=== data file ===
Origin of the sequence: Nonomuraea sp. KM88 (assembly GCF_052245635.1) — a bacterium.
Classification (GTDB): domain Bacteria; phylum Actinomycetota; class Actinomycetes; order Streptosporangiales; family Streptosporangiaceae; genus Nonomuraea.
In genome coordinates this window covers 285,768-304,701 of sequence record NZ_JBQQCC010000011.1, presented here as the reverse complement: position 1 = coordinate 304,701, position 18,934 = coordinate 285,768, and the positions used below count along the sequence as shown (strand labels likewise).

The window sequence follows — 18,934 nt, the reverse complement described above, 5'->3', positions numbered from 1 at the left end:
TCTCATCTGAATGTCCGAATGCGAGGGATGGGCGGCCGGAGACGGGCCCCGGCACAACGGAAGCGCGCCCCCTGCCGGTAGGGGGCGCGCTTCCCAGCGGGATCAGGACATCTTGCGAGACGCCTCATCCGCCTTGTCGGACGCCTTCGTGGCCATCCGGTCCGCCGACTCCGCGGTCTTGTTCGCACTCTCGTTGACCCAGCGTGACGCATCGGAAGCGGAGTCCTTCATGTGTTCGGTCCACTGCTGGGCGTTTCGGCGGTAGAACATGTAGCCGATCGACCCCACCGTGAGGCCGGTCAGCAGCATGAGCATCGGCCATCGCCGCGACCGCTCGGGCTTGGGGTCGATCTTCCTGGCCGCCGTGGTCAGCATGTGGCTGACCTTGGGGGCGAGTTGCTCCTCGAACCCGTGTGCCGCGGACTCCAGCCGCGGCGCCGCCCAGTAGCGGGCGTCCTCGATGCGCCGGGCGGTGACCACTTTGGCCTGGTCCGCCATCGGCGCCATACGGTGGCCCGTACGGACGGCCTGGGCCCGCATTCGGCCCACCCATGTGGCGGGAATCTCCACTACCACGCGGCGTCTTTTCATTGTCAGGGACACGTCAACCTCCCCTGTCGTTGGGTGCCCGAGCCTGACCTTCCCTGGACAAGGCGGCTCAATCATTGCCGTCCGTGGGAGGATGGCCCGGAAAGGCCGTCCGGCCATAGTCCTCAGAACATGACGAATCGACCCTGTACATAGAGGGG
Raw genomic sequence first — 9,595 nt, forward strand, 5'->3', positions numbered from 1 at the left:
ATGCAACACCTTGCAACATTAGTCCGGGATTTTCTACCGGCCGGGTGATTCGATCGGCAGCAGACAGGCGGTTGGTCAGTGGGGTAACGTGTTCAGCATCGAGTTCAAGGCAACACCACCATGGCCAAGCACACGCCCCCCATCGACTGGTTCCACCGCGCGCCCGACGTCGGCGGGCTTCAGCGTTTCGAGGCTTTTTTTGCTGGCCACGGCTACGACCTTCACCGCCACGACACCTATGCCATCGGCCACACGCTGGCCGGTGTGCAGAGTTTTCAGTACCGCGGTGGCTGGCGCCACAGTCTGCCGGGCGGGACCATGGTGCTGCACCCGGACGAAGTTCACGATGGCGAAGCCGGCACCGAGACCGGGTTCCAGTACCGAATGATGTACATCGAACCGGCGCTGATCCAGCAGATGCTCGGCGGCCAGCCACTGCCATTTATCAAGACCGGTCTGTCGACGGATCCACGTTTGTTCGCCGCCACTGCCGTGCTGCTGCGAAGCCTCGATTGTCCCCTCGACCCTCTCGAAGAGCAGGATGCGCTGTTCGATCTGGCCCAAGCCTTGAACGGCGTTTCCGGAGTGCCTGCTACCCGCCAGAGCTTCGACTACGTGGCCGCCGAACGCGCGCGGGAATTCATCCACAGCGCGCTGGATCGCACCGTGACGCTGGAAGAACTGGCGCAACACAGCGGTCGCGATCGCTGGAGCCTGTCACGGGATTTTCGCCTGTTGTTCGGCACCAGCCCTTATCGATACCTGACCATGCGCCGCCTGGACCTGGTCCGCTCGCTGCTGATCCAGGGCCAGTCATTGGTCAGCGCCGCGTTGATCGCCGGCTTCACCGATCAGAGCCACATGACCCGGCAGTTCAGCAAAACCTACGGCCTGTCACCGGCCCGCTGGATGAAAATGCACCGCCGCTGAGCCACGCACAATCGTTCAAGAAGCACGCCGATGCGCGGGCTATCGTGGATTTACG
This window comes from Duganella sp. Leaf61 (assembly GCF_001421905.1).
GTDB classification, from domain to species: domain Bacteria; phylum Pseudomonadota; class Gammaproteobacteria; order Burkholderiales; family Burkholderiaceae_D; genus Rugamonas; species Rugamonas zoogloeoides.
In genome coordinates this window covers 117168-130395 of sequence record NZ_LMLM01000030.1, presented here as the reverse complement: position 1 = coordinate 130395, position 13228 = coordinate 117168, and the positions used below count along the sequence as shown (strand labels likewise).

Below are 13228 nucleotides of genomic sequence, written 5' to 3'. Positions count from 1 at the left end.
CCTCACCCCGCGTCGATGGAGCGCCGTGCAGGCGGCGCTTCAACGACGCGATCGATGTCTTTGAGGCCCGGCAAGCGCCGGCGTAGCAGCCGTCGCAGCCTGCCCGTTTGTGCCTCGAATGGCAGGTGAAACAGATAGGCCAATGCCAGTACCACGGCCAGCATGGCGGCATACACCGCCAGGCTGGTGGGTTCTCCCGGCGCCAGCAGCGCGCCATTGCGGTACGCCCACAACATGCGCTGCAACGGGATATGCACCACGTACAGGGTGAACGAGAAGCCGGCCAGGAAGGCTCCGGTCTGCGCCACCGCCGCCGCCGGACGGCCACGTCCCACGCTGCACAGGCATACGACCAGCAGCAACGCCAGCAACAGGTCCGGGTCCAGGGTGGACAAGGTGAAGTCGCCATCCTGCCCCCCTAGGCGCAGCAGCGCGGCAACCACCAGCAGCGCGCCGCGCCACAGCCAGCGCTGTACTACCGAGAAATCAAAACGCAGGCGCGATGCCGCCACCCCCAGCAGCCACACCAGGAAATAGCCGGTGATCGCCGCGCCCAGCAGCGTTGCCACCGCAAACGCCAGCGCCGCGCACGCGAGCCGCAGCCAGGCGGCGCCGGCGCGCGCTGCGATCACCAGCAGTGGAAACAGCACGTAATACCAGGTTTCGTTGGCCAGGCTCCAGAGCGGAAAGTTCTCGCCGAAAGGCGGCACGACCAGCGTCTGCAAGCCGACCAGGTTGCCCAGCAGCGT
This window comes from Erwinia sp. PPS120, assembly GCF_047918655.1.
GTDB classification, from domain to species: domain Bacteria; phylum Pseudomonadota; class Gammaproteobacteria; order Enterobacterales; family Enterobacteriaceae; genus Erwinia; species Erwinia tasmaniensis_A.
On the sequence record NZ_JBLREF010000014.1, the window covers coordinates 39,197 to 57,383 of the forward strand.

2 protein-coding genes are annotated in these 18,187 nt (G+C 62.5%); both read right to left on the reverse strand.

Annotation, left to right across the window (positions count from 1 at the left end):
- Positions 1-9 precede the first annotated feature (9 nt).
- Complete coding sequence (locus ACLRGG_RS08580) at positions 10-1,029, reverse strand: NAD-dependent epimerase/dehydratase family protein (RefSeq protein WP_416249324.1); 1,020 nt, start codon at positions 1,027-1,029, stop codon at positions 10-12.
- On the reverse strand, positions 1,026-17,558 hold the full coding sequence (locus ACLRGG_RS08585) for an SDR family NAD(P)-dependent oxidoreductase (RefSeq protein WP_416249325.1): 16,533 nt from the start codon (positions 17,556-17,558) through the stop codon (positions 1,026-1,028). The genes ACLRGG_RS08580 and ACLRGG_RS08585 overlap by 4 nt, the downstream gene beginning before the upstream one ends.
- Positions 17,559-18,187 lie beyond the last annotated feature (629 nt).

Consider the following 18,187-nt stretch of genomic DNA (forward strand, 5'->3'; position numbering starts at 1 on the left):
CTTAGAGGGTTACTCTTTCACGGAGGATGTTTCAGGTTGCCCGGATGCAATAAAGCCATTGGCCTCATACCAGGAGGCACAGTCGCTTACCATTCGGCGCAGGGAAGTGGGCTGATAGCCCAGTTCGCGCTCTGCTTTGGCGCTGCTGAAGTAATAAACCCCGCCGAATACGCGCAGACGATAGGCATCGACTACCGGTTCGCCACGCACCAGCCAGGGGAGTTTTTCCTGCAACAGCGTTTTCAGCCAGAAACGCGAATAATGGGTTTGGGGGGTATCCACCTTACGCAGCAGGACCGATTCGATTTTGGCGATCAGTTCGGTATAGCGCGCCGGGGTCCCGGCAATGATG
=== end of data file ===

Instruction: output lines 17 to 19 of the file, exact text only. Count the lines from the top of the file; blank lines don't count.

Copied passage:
Annotation, left to right across the window (positions count from 1 at the left end):
- Positions 1-9 precede the first annotated feature (9 nt).
- Complete coding sequence (locus ACLRGG_RS08580) at positions 10-1,029, reverse strand: NAD-dependent epimerase/dehydratase family protein (RefSeq protein WP_416249324.1); 1,020 nt, start codon at positions 1,027-1,029, stop codon at positions 10-12.